The Effect of Chloride Ions on a Li+-MgO Catalyst for the Oxidative Dehydrogenation of Ethane
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The addition of chloride ions to a Li+ -MgO catalyst at a ratio of Cl/Li 0.9 significantly improves the yields of ethylene that can be achieved during the oxidative dehydrogenation (OXD) of ethane. At 620C, C2H4 yields of 58% (75% conversion, 77% selectivity) have been maintained for up to 50 h on stream. These ethylene yields are consistent with the large C2H4/C2H6 ratios that are attained over these catalysts during the oxidative coupling of CH4. The activity of the catalysts with Cl/Li 0.9 is partly a result of the fact that CO2 formed during the reaction does not poison the catalyst. In addition, the surface areas of the chlorided catalysts are greater than those which contain a comparable amount of Li, but no chloride ions. Based upon the activity results, CO2 temperature-programmed desorption data, and X-ray photoelectron spectra, a model has been proposed in which lithium is mainly present as LiCl on the MgO support, provided a nearly stoichiometric amount of chloride is available. The active centers are believed to be associated with a thin (atomic) layer of Li2O that partially covers the LiCl crystallites. This Li2O is capable of activating C2H6, but its basic strength has been modified so that it does not form carbonate ions at 620C. When the amount of chloride is limited, or is not present at all, multilayers of more strongly basic Li2O form on the surface of LiCl and/or on the MgO. In the presence of CO2, this Li2O is extensively converted to Li2CO3, which is inactive for the OXD reaction. 1995 by Academic Press, Inc.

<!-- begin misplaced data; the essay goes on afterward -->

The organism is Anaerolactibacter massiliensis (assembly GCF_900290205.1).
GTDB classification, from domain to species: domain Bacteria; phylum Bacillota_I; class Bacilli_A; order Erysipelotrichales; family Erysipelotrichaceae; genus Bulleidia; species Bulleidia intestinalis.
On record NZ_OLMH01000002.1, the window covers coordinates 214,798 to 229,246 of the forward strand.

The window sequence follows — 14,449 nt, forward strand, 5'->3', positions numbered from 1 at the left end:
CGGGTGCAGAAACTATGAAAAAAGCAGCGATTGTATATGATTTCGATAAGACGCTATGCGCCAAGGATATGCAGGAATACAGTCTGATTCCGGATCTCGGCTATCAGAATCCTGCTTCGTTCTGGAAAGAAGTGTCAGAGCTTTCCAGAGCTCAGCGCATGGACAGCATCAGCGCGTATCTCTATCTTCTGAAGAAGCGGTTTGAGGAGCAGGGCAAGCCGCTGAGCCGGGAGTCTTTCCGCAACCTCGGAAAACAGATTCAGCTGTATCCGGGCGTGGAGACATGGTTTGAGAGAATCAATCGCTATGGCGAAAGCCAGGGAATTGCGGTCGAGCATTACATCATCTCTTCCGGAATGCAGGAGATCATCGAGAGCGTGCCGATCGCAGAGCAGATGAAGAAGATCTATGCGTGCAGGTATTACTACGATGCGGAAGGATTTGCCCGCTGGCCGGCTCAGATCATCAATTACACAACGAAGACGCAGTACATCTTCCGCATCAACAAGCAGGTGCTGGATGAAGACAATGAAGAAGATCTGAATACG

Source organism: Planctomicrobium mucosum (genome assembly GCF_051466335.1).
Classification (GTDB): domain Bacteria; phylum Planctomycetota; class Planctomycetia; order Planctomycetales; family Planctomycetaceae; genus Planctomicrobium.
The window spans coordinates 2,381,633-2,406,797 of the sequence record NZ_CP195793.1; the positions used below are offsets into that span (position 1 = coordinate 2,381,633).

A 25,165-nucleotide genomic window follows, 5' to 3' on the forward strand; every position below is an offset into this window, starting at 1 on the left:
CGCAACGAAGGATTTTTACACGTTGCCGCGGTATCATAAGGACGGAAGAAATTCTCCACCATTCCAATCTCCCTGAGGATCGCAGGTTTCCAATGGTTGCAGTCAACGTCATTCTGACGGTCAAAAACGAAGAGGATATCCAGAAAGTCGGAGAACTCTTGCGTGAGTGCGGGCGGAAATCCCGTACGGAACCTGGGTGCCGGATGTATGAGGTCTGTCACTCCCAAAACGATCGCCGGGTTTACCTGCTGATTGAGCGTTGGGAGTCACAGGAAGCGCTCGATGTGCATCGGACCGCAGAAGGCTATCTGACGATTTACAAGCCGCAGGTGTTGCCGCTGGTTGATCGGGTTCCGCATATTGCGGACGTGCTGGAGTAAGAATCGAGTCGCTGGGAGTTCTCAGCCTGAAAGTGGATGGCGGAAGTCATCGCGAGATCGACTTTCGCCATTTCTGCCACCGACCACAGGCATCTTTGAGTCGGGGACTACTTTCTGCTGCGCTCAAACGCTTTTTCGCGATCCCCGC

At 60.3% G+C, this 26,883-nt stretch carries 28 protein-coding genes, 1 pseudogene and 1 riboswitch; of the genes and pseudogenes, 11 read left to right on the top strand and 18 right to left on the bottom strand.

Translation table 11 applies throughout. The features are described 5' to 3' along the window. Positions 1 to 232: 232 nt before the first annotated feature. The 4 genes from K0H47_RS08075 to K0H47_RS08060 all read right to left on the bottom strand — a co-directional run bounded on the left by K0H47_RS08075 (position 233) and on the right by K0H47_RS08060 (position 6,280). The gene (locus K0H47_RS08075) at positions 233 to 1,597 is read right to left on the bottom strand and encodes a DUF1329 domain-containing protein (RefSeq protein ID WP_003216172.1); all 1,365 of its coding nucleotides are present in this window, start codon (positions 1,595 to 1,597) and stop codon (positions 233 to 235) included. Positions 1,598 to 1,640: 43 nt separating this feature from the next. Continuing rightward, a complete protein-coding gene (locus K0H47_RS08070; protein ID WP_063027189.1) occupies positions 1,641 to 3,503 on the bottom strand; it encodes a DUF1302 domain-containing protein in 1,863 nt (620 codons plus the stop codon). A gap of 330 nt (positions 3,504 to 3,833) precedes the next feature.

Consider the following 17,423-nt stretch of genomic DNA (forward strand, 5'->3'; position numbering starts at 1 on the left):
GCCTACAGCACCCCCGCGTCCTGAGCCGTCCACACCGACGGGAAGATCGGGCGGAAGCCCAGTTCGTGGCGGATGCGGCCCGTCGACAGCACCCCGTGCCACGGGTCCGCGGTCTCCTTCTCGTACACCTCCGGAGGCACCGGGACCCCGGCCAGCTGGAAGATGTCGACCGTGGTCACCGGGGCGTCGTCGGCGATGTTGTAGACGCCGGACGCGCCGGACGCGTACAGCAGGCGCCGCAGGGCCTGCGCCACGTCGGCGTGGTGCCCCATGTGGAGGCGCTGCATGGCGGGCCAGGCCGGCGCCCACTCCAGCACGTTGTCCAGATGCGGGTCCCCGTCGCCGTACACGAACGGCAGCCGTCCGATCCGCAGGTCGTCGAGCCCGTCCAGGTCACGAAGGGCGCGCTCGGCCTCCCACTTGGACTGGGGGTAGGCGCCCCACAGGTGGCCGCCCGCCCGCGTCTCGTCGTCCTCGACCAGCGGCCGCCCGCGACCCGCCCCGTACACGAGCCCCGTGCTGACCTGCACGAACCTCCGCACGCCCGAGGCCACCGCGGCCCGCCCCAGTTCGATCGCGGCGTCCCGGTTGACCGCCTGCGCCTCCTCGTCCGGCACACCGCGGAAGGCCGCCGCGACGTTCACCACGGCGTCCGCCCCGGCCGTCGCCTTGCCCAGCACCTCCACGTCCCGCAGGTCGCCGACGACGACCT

author list (cited authors)
Wang, D. J., Rosynek, M. P., & Lunsford, J. H.
complete list of authors
Wang, DJ||Rosynek, MP||Lunsford, JH